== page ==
The fifth generation of mobile phone technologies (5G) began to be implemented at the end of the last decade. Without four years having passed since its launch, smartphones with 5G connectivity are already more than those that continue to maintain 4G. Much of this progress is due to the speed with which this type of coverage is being deployed around the world, however, the 5G that is being applied is not the ‘real’ 5G that we were promised.

Rubén José Moreno Pablos, computer engineer of the Infrastructure Department at Hiberus Systems, explains to 20BITS that previous infrastructures are being used: “The 5G that they are now deploying in the first instance is not the definitive one because they are using broadcast frequencies very similar to the spectrum that uses 4G”. Because of this, the expert details that they are not getting speeds and latency that in theory the new generation could achieve.

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For real 5G to arrive, Moreno points out that it would be necessary to change the antennas and invest more money. The reason they would have to use other antennas is that “the higher the frequency, the less coverage distance is covered and the more difficult it is to penetrate walls and get inside buildings.”

According to the Hiberus professional, the definitive 5G application would involve the installation of antennas with mobile technology repeaters that were “very close to those who are going to use them.” The antennas should be placed next to homes or offices in which it was used, Moreno exemplifies.

About 1,500 million euros

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The 5G network deployment plan promoted by the Government contemplates the deployment or renewal of 14,500 sites, enabled for the new mobile generation.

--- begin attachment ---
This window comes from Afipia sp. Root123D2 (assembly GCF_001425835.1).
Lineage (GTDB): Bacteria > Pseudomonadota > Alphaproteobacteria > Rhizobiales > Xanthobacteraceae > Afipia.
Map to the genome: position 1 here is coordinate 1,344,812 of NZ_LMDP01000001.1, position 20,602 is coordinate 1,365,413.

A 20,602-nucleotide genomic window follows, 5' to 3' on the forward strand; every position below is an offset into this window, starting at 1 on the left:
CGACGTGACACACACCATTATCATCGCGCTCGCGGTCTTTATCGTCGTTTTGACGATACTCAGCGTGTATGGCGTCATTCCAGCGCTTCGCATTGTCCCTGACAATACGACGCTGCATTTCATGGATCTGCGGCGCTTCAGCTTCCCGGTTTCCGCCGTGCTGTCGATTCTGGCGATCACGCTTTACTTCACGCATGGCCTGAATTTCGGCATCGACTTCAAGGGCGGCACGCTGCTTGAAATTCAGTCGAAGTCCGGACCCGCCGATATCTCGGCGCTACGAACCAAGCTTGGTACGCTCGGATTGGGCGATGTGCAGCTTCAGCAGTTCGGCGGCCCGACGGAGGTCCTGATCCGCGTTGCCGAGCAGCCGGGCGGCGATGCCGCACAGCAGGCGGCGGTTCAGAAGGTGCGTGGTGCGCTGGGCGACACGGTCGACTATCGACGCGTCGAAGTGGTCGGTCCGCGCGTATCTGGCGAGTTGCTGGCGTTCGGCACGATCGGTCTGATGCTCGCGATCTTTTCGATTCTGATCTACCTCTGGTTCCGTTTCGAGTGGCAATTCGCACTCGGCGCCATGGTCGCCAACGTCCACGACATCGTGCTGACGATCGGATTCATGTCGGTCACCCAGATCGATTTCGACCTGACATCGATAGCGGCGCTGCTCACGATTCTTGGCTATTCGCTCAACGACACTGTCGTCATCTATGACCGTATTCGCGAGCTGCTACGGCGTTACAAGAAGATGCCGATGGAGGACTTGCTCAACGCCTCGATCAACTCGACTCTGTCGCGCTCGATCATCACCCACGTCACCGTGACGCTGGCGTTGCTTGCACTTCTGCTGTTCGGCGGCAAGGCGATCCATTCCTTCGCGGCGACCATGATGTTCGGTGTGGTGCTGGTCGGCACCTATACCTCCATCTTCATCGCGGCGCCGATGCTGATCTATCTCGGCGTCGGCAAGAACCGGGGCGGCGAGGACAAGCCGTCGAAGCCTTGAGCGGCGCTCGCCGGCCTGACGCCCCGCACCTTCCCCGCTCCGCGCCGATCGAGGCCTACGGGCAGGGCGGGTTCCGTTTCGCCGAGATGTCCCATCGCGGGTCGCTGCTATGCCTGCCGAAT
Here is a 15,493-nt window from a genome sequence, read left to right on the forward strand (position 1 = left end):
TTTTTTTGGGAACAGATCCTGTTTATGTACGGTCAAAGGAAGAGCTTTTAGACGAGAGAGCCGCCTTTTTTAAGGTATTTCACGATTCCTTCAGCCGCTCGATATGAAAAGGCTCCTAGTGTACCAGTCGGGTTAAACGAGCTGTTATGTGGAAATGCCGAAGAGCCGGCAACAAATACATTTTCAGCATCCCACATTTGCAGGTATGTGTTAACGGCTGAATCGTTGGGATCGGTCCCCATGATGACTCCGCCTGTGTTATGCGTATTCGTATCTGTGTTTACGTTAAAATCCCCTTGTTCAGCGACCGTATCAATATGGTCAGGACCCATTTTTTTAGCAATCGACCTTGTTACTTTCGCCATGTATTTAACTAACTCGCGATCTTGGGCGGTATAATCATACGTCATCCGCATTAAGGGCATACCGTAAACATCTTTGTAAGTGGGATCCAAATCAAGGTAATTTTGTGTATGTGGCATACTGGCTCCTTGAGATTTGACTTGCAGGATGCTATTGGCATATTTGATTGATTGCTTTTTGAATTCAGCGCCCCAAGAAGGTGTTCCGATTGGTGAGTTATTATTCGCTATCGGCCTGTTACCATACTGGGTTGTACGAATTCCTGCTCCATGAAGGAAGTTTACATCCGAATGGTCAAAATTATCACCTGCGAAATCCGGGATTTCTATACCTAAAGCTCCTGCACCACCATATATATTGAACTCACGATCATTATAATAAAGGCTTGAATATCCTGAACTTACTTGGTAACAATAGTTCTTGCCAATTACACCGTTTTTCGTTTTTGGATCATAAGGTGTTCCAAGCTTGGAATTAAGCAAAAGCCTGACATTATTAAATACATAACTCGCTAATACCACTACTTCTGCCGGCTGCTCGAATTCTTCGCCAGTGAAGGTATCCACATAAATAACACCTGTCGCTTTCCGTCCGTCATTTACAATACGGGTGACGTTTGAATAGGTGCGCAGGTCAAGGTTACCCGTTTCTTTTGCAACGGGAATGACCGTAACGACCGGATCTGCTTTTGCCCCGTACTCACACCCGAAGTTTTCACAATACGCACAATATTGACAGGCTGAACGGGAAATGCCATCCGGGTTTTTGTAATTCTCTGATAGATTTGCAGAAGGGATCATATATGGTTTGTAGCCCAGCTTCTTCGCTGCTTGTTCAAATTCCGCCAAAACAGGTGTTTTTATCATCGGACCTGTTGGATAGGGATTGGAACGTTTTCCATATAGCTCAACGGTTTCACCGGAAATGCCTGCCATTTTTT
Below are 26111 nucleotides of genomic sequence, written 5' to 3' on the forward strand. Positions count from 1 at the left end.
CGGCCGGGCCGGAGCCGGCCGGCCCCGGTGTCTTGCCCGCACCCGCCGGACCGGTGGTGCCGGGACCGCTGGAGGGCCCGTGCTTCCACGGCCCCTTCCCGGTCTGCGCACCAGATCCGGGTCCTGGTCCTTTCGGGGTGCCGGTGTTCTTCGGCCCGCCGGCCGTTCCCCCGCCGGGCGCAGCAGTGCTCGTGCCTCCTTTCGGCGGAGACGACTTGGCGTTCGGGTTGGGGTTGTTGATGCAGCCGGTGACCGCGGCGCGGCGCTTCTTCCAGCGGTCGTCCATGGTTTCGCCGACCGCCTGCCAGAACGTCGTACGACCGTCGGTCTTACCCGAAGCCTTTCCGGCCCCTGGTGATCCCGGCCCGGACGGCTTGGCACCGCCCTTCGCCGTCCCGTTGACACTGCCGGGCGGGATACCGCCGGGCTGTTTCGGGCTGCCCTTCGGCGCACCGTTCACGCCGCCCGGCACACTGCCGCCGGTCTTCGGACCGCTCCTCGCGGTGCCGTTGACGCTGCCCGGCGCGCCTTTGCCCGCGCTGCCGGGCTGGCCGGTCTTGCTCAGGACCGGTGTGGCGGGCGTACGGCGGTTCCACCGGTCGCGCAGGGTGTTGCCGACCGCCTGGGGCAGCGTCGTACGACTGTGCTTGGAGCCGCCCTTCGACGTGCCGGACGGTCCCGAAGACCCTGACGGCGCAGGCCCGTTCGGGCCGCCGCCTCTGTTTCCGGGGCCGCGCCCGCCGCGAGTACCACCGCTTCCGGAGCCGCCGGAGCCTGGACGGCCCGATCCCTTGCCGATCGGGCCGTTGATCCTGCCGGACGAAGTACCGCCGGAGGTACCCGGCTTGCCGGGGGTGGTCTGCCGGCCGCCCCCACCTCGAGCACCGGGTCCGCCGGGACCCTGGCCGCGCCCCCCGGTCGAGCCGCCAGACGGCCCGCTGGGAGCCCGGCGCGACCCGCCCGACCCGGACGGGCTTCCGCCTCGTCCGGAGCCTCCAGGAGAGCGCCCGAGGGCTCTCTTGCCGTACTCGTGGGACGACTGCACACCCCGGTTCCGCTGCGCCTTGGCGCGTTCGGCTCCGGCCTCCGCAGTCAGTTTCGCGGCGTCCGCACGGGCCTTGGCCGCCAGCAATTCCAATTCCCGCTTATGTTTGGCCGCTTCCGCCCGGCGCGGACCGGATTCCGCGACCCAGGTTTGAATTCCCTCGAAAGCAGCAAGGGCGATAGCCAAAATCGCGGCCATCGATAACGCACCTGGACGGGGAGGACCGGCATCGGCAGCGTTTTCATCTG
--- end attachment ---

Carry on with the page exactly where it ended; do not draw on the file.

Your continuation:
The budget of the plan amounts to 1,405 million euros: 235 in 2021, 600 in 2022, and the remaining 570 in 2023. The award of the contracts will take place before the end of 2023, and their execution must end before the end of 2025.

The implementation of 5G is being uneven

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Although the progress of 5G is taking place rapidly (although it is not a ‘real’ 5G), there are experts who point out that its application is only being done in certain areas. Moreno underlines that the territories in which the application of 5G is being delayed the most they are “the towns with fewer inhabitants”.

Moreno comments that this is far from what was thought would happen with the new generation of mobile connectivity: “It was expected that with these changes [del 4G al 5G] the operators put the batteries in providing coverage to the populations of lower density and it is not happening. 5G is already deployed in many cities in Spain, but always in the most populated cities, never in smaller towns.

The future of mobile technology

Despite the fact that the deployment of 5G is not fulfilling (for the time being) what it theoretically promised due to the lack of the necessary infrastructure, Moreno highlights the research that is being done on future generations, such as the 5.5G or the 6G. “You will be able to transmit data at much higher frequencies, with higher speeds and lower latency,” she says.

6G research started before the 5G launch and aims to be ready by 2030.

The expert attaches great importance to latency, which is the time it takes for the data to arrive since the sender sends it. As he details, with 5G theoretically “a standard latency of 5 milliseconds is going to be offered and with 5.5G and with 6G it will be less than 1 millisecond“.

Through this evolution of mobile technology, Moreno mentions that it will be possible to carry out remote surgical operations for cases in which “neither the doctor nor the patient can move”. For this, a very low latency will be important, so that the data transmission is instantaneous.